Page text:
If you can’t wait for my analysis of the PNAS article (slated for the June 29th issue) about the giant Peruvian penguins Icadyptes salasi and the smaller Perudyptes devriesi, here’s a list of articles covering the story. While the new finds certainly have implications for the evolution of penguins, everyone is acting especially surprised that these birds lived in an area much warmer than the Antarctic, but I guess they’ve never heard of the Galapagos Penguin (Spheniscus mendiculus) or even the African (“Jackass”) Penguin (Spheniscus demersus). This reminds me that I need to pick up G.G. Simpson’s book Penguins: Past and Present, Here and There, but I’ve got lots of books to get through before I start ordering anything new. Anyway, here is the abstract and the entries relevant to the big birds;
Julia A. Clarke, Daniel T. Ksepka, Marcelo Stucchi, Mario Urbina, Norberto Giannini, Sara Bertelli, Yanina Narváez, and Clint A. Boyd (2007). “Paleogene equatorial penguins challenge the proposed relationship between penguin biogeography, body size evolution, and Cenozoic climate change.” Proceedings of the National Academy of Sciences (PNAS) June 29, 2007.
New penguin fossils from the Eocene of Peru force a reevaluation of previous hypotheses regarding the causal role of climate change in penguin evolution. Repeatedly, it was proposed that penguins originated in high southern latitudes and arrived at equatorial regions relatively recently (e.g., 4 to 8 million years ago), only well after the onset of latest Eocene/Oligocene global cooling and increases in polar ice volume. By contrast, new discoveries from the middle and late Eocene of Peru reveal that penguins invaded low latitudes over 30 million years earlier than prior data supported, during one of the warmest intervals of the Cenozoic. A diverse fauna includes two new species, here reported from two of the best exemplars of Paleogene penguins yet recovered. The most comprehensive phylogenetic analysis of Sphenisciformes to date, combining morphological and molecular data, places the new species outside the extant penguin radiation (crown clade: Spheniscidae) and supports two separate dispersals to equatorial (paleolatitude ~14� S) regions during greenhouse Earth conditions. One new species is among the deepest divergences within Sphenisciformes. The second is the most complete giant (>1.5m standing height) penguin yet described. Both species provide critical information on early penguin cranial osteology, trends in penguin body size, and the evolution of the penguin flipper.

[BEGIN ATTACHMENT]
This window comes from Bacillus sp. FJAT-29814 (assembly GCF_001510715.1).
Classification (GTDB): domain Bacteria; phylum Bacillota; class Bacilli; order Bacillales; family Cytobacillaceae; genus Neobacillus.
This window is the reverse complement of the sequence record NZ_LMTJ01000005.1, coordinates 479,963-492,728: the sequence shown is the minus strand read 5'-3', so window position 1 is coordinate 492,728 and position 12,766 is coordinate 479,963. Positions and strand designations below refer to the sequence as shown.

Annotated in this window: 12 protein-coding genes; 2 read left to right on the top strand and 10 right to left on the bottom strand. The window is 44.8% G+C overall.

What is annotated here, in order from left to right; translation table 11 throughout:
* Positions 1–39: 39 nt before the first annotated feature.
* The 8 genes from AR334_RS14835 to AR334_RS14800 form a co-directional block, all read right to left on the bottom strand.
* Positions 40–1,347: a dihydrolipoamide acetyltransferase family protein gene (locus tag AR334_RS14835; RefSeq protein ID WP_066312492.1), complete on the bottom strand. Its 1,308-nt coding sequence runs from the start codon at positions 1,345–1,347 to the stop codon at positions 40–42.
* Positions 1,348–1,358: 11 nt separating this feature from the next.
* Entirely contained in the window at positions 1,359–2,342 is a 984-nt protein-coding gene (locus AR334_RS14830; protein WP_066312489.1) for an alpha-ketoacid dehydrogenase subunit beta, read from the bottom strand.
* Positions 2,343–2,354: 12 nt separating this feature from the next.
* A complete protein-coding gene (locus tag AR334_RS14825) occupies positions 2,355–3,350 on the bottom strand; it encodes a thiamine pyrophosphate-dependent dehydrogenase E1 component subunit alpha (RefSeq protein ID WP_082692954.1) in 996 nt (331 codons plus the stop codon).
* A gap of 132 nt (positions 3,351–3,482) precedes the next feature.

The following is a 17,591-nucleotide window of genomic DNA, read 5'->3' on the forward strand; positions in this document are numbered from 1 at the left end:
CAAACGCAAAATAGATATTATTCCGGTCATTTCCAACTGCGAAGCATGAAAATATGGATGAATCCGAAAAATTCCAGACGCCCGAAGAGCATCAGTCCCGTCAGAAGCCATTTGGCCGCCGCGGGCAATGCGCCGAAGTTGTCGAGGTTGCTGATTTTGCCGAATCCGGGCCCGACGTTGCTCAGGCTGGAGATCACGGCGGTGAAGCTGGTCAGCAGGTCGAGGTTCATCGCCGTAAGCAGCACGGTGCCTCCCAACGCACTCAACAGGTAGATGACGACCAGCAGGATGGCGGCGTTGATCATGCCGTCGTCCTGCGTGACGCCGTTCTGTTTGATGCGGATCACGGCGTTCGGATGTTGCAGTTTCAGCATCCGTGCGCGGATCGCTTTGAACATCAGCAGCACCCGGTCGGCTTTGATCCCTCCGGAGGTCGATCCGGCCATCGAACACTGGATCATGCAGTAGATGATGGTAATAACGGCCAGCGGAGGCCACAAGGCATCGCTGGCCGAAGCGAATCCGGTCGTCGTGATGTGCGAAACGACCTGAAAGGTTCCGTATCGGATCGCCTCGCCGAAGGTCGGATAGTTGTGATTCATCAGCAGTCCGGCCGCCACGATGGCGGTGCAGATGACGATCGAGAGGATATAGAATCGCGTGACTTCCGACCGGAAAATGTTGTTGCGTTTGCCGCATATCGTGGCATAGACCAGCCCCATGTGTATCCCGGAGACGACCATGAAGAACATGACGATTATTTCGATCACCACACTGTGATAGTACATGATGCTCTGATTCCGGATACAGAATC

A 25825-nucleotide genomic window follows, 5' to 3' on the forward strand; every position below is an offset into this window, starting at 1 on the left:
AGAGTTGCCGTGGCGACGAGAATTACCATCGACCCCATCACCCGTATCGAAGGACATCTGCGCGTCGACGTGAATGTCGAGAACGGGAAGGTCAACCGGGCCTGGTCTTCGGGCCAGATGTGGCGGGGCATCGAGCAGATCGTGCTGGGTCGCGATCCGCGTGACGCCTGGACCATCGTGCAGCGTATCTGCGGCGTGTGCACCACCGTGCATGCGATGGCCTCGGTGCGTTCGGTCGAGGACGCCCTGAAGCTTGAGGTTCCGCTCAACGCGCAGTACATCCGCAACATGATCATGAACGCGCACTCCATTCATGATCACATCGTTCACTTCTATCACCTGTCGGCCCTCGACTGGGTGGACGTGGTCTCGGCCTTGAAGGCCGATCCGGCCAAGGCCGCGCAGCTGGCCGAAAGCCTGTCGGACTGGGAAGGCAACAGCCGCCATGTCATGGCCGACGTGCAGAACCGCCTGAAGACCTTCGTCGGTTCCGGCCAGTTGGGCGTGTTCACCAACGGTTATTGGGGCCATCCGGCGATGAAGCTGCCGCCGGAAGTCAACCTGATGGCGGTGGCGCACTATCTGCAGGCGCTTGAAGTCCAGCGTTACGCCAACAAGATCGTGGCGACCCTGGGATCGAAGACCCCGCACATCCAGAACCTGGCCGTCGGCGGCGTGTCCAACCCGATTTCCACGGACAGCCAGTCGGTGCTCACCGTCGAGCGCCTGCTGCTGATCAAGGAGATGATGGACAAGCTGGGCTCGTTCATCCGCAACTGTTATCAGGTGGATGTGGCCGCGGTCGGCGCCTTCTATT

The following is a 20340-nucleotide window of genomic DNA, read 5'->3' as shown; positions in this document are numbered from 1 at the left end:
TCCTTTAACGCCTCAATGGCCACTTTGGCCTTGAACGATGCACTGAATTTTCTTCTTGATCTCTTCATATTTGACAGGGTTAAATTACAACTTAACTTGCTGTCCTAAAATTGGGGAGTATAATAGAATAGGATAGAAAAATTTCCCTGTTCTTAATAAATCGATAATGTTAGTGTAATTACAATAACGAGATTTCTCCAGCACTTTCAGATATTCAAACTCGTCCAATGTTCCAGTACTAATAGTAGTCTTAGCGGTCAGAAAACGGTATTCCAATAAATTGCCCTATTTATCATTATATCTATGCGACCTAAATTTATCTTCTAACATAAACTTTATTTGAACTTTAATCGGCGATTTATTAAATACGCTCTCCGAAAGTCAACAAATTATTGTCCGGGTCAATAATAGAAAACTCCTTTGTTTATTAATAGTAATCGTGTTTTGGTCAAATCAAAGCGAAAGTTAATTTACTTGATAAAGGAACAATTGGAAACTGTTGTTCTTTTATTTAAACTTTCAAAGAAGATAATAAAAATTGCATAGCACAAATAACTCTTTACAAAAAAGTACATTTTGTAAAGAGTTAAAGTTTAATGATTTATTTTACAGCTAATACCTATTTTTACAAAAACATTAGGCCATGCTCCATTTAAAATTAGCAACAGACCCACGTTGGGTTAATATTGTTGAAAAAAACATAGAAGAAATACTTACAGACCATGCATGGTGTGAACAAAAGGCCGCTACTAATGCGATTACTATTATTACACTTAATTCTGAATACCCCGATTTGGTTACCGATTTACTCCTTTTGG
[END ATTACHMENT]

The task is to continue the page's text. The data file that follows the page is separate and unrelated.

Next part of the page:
LiveScience – Giant Ancient Penguins Liked it Hot
PhysOrg.com – Prehistoric equatorial penguins reached 5 feet in height
BBC News – Tropical giant penguin discovered
Mongabay.com – Past global warming produced monster penguins
The Guardian – Pick up a penguin? Not this one you wouldn’t
EurekAlert! – March of the giant penguins
San Francisco Chronicle – Rethinking penguins — big, warm-weather fossil